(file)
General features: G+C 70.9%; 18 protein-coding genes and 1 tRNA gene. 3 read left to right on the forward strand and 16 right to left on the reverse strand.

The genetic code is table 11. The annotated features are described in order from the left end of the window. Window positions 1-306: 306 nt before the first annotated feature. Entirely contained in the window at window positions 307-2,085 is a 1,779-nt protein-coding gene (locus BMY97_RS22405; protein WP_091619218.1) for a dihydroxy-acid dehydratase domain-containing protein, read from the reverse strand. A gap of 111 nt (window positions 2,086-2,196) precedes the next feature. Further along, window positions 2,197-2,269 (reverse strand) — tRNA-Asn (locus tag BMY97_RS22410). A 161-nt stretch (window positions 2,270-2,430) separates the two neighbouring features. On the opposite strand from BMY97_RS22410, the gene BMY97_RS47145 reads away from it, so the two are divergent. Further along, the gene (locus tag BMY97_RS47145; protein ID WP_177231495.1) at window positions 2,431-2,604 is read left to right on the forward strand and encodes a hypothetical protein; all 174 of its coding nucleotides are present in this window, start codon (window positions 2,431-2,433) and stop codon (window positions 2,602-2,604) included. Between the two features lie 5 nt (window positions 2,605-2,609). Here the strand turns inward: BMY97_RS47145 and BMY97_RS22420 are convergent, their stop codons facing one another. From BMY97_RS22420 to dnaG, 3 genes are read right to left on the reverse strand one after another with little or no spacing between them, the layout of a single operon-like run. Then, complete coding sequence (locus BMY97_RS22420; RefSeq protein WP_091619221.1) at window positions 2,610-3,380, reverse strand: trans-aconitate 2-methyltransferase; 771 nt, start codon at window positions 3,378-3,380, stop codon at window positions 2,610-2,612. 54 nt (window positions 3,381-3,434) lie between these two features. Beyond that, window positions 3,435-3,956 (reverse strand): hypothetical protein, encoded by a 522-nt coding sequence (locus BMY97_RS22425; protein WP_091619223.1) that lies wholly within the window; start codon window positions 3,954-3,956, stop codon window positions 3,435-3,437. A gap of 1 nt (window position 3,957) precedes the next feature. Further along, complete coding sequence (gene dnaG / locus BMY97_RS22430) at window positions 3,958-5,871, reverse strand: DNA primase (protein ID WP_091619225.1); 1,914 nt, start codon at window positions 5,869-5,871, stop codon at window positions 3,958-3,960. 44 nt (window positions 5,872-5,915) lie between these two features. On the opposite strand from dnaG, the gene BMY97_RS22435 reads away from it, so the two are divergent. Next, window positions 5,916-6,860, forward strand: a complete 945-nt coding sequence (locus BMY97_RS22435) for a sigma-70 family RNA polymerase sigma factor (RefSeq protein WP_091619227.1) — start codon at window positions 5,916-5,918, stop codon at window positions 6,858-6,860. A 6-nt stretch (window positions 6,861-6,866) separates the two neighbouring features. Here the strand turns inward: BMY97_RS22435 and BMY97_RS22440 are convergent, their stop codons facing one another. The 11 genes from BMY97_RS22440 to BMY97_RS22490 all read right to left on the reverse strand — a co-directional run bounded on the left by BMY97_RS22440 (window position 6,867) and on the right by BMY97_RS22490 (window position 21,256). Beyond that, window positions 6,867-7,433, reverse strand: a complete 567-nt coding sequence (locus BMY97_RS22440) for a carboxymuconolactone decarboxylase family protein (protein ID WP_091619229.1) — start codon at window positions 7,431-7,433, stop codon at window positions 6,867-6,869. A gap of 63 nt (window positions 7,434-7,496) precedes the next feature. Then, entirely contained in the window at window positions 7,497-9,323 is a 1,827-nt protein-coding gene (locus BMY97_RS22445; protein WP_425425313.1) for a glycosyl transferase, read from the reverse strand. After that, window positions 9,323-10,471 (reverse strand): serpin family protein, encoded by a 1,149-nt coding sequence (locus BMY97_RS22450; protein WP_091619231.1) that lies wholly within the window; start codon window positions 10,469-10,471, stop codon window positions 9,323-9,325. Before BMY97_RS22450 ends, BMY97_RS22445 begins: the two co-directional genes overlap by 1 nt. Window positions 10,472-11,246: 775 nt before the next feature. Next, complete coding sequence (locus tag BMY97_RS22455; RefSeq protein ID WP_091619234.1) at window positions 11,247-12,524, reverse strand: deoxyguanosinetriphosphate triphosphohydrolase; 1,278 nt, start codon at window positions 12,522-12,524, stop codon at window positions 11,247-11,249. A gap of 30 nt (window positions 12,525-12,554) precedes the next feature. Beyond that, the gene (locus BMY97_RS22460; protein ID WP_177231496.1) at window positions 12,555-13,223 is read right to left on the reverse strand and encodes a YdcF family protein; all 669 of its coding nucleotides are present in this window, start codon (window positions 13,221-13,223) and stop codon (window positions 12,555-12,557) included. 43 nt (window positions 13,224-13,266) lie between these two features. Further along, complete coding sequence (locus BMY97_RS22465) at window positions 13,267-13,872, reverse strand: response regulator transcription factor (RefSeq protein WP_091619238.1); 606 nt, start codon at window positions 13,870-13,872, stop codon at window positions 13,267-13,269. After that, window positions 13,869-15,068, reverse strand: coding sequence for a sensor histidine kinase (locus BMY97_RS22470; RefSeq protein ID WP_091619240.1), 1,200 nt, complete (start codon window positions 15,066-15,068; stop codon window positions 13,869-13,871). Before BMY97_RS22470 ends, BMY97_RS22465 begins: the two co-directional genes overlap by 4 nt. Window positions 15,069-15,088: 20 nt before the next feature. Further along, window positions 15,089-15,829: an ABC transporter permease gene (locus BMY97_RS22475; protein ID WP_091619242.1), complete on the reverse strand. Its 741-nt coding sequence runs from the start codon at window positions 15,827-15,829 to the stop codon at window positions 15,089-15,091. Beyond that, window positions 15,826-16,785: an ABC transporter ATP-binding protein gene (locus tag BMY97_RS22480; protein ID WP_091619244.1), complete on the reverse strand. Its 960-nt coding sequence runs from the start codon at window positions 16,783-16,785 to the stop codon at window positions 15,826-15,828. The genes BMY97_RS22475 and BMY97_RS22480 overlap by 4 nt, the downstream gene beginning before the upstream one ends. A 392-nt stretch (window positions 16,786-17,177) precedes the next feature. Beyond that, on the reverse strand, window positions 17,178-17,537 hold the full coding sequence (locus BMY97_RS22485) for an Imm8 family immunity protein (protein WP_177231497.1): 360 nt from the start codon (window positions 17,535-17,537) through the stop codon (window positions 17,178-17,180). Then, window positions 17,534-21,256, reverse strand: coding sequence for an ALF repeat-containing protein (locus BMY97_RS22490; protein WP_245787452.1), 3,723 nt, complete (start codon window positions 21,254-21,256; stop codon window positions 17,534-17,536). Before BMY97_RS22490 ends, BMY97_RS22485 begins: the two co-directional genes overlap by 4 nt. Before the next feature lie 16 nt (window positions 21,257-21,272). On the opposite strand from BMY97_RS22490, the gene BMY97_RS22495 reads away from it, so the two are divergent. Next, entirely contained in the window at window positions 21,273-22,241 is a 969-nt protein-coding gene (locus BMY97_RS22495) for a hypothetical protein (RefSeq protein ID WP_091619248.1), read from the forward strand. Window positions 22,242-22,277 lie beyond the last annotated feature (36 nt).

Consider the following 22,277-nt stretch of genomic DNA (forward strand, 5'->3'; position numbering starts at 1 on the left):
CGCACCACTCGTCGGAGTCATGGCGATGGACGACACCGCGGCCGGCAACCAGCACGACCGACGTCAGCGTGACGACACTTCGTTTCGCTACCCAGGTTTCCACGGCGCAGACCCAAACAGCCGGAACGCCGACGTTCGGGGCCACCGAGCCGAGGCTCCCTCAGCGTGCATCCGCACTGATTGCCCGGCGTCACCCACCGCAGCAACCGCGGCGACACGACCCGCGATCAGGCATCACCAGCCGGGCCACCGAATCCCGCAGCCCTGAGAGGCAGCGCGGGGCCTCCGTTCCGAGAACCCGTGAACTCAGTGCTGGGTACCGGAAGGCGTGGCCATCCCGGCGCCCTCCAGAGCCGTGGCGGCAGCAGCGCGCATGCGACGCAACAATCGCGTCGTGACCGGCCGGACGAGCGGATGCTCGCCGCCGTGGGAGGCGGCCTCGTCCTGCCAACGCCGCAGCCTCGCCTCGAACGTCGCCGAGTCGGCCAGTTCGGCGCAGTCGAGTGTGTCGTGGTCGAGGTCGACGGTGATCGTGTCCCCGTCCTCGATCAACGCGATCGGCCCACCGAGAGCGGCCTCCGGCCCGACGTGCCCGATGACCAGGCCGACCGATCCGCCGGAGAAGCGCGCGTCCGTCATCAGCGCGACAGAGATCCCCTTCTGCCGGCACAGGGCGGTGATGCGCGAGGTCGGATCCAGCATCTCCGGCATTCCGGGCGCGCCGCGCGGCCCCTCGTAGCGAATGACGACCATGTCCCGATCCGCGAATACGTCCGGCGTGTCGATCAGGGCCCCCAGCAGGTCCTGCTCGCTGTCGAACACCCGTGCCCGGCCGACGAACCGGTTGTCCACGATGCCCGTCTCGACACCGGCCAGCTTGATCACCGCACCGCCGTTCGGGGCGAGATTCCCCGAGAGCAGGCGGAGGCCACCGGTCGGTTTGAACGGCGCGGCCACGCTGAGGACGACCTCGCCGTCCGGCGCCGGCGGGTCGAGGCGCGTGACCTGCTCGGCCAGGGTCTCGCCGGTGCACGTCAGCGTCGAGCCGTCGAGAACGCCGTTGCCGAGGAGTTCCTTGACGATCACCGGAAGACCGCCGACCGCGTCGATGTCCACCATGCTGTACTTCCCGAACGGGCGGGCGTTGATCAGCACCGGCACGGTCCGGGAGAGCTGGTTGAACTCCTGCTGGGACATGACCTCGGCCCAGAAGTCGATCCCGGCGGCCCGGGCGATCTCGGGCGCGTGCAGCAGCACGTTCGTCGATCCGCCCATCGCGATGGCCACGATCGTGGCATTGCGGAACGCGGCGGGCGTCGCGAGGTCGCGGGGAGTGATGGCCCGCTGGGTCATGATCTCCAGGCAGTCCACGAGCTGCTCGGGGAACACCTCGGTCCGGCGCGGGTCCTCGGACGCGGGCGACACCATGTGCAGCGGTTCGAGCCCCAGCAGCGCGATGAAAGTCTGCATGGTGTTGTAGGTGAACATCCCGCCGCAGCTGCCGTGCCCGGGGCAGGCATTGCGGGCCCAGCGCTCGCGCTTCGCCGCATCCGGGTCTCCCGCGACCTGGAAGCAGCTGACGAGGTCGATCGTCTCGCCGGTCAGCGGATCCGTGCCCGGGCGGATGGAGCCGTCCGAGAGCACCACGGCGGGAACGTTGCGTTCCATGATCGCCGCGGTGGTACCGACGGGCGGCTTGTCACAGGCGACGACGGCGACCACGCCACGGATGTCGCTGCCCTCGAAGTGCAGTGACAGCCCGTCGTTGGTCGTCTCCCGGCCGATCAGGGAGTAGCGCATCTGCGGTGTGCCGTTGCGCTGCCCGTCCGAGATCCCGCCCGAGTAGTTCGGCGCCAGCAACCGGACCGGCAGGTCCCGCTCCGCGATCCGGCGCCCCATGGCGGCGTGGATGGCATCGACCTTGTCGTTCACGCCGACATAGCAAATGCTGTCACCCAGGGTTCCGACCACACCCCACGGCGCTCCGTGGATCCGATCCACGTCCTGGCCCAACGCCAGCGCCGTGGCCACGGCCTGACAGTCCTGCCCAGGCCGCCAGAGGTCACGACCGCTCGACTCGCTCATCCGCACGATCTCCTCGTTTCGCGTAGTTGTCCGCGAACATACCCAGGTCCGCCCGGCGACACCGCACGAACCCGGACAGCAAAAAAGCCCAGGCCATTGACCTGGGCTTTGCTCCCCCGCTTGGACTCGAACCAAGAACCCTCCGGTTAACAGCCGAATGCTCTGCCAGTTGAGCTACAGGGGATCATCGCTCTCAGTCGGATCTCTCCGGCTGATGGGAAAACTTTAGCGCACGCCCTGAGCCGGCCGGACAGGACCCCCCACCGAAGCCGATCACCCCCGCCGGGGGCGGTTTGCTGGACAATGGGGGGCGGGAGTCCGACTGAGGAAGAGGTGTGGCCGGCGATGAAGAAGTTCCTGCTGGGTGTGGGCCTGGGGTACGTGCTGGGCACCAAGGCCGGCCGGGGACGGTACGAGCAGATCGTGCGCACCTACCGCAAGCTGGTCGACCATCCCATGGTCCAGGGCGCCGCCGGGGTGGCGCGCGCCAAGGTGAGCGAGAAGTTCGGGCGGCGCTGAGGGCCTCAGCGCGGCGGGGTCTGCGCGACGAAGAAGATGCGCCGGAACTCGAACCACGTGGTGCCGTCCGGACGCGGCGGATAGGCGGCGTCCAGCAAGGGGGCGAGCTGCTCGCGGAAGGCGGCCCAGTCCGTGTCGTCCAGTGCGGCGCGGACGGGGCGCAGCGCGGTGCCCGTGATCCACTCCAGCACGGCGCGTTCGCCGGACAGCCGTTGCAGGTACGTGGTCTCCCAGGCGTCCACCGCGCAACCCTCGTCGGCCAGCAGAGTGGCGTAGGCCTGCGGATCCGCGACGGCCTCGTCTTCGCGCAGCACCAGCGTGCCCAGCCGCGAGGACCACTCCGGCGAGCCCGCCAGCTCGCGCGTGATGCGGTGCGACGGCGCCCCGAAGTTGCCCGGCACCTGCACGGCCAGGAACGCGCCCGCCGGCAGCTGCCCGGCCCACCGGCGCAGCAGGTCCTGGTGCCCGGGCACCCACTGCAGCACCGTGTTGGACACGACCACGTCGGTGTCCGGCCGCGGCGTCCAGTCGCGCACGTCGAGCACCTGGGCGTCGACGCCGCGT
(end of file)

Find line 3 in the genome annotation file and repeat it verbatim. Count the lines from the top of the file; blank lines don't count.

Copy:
Consider the following 22,277-nt stretch of genomic DNA (forward strand, 5'->3'; position numbering starts at 1 on the left):